Double coats, also known as down hairs, ground hairs, or undercoat, are very fine, fluffy hairs closest to the skin on some mammals. Common dog breads that have undercoats include the German Shepherd, Pomeranian, Chow, Husky, Malamute and Samoyed. The hairs are short and crimped, which makes them highly efficient at trapping air and insulating the animal. This keeps them warm in the winter and cool in the summer. This brings us to the first myth:
Myth #1: Long-haired, double-coated dogs need to be shaved in order to be cooler during the summer.
Unless the dog has passed the point of no return in the matting department, the best type of grooming for these dogs is a vigorous undercoat raking with a special tool that helps remove the undercoat. This raking, followed by a bath, and a blow dry, will help separate the hair so the groomer can get to the rest of the undercoat.
Once the undercoat has been thinned out, the dog does feel cooler. The guard hairs on the top, which do not shed out, provide protection against the sun’s rays and actually insulate the dog from the heat. However, one might consider shaving a strip on their belly, so that they can lay on cool surfaces, and get maximum coolness. If mats are your main concern, then it’s best to simply keep up with them so they don’t get bad to the point of having to shave your dog. You may wish to try a product like Mud & Mat Remover made by PurestPets.
Myth #2: Cutting a dogs hair off will cause the dog not to shed.
This is not necessarily true. Dogs with undercoats shed. After a cut, it may shed shorter hair, but it will still shed.
Myth #3: Don’t worry; it’ll grow back.
The most harmful myth, as far as the dog is concerned is ”Don’t worry, it’ll grow back.” Well, sometimes it will. However, the older the dog is, the less likely the guard hairs will re-grow. While the undercoat will re-grow, the upper hairs sometimes do not. This gives the dog a patchy, scruffy, frizzy appearance.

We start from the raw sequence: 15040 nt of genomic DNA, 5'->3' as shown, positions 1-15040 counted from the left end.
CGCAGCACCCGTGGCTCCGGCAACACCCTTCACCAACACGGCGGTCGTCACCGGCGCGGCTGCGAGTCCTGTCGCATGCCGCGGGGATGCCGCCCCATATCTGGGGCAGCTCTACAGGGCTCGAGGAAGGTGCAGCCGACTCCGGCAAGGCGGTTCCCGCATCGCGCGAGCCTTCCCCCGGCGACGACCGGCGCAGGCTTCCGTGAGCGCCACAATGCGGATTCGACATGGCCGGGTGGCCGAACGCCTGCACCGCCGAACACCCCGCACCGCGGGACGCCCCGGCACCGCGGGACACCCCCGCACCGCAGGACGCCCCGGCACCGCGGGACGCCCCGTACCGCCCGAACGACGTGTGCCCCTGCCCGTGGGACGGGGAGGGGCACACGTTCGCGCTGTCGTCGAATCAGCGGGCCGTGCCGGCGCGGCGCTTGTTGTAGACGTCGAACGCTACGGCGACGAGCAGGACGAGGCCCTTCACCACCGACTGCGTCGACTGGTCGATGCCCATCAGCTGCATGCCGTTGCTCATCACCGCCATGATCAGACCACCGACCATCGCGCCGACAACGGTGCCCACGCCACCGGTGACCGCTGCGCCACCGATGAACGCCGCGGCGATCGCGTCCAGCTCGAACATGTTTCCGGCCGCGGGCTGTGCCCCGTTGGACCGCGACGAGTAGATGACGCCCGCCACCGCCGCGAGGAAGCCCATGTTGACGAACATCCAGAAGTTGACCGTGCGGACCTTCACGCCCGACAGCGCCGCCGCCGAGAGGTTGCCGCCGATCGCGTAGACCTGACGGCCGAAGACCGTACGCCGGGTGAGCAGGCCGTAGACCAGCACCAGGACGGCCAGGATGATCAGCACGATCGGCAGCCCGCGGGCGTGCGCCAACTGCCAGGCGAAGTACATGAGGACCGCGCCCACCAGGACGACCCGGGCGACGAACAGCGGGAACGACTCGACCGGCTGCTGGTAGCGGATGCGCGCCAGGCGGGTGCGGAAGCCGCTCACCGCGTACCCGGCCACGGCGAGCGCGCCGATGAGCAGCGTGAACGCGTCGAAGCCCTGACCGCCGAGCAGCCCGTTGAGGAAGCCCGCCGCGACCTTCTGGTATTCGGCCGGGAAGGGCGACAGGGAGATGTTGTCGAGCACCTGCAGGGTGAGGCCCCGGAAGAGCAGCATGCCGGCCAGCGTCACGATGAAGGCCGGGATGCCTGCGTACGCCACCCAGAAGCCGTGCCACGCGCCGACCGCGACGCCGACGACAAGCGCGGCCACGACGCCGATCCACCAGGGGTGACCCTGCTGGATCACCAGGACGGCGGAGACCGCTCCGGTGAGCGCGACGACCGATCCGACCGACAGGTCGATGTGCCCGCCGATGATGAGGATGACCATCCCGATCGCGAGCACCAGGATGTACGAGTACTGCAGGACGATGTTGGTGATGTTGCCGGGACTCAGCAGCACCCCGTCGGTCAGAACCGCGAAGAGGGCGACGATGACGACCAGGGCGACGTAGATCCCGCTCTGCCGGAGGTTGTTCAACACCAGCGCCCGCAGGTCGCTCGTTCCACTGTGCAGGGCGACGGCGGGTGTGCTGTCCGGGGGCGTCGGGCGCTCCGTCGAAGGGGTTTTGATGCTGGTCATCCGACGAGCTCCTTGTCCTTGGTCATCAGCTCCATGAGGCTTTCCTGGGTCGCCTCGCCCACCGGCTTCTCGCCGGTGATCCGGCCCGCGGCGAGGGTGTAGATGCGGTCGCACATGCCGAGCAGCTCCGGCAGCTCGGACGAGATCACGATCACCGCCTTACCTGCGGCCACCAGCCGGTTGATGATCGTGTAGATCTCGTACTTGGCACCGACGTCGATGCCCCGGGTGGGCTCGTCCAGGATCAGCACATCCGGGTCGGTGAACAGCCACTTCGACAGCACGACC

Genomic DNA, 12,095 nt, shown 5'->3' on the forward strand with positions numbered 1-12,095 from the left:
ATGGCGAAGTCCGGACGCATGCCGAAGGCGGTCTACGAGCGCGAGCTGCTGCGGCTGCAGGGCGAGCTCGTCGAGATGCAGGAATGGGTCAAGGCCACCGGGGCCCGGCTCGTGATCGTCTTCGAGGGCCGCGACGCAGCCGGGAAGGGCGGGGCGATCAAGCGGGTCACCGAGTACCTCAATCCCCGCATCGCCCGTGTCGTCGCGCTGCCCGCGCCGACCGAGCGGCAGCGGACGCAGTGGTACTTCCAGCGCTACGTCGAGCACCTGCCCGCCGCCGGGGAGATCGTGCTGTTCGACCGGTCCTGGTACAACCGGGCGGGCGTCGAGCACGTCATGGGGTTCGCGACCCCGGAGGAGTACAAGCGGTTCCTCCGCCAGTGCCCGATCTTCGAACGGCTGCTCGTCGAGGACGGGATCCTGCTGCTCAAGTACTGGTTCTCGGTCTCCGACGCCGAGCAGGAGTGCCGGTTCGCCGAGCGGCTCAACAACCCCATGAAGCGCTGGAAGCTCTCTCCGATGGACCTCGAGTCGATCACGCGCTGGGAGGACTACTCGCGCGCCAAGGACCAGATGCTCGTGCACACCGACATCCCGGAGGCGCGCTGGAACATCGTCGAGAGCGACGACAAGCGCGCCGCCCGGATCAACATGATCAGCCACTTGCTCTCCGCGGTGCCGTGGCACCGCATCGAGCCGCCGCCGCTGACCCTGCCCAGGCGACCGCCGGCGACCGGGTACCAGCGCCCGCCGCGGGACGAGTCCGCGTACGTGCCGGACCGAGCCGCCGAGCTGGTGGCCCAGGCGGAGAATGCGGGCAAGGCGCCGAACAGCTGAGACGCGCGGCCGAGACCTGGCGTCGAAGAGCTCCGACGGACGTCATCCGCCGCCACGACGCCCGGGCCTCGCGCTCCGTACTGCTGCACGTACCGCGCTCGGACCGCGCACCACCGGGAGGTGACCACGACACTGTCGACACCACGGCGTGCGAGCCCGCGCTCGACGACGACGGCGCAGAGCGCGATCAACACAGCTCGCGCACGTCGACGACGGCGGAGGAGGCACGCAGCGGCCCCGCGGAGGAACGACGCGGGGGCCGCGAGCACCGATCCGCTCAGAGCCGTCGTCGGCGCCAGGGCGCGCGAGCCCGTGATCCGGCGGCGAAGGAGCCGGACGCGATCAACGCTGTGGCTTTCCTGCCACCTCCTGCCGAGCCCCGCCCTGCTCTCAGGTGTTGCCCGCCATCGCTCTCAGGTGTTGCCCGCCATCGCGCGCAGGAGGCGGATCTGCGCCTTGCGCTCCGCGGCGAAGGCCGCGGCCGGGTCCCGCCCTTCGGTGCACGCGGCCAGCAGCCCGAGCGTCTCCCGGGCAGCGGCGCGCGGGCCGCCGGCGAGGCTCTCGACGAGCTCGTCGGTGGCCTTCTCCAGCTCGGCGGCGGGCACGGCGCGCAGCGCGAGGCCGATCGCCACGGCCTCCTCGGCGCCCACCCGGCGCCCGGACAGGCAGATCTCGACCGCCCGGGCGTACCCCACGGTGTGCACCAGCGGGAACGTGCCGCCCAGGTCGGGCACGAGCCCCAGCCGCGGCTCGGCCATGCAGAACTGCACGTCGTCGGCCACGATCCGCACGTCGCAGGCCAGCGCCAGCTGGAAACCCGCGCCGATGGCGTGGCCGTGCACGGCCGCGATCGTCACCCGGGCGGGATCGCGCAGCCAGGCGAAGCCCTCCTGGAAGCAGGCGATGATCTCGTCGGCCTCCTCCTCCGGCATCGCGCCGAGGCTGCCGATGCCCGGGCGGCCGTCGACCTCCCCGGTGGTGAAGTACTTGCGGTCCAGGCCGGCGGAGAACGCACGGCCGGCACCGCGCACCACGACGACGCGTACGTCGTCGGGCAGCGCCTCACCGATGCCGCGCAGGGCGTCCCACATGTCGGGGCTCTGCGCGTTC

Also, a shaved dog is more susceptible to sunburn – skin damaged by UV rays. These are rays that the dog would not otherwise be exposed to. This, unfortunately, can be painful and take a long time to heal. The dog may have scaling and dandruff for quite some time, even after the hair has re-grown.
Dogs like poodles, Maltese, Shih Tzu’s, and other dogs, which do not have undercoat, require regular grooming and haircuts. But dogs with undercoats rarely need shaving. So shaving your long-haired, double-coated dog in the summer is not really necessary, according to some veterinarians. But there may be just as many veterinarians and groomers who hold the opposite opinion and this needs serious consideration, too. To shave or not to shave? This controversy is sure to continue.
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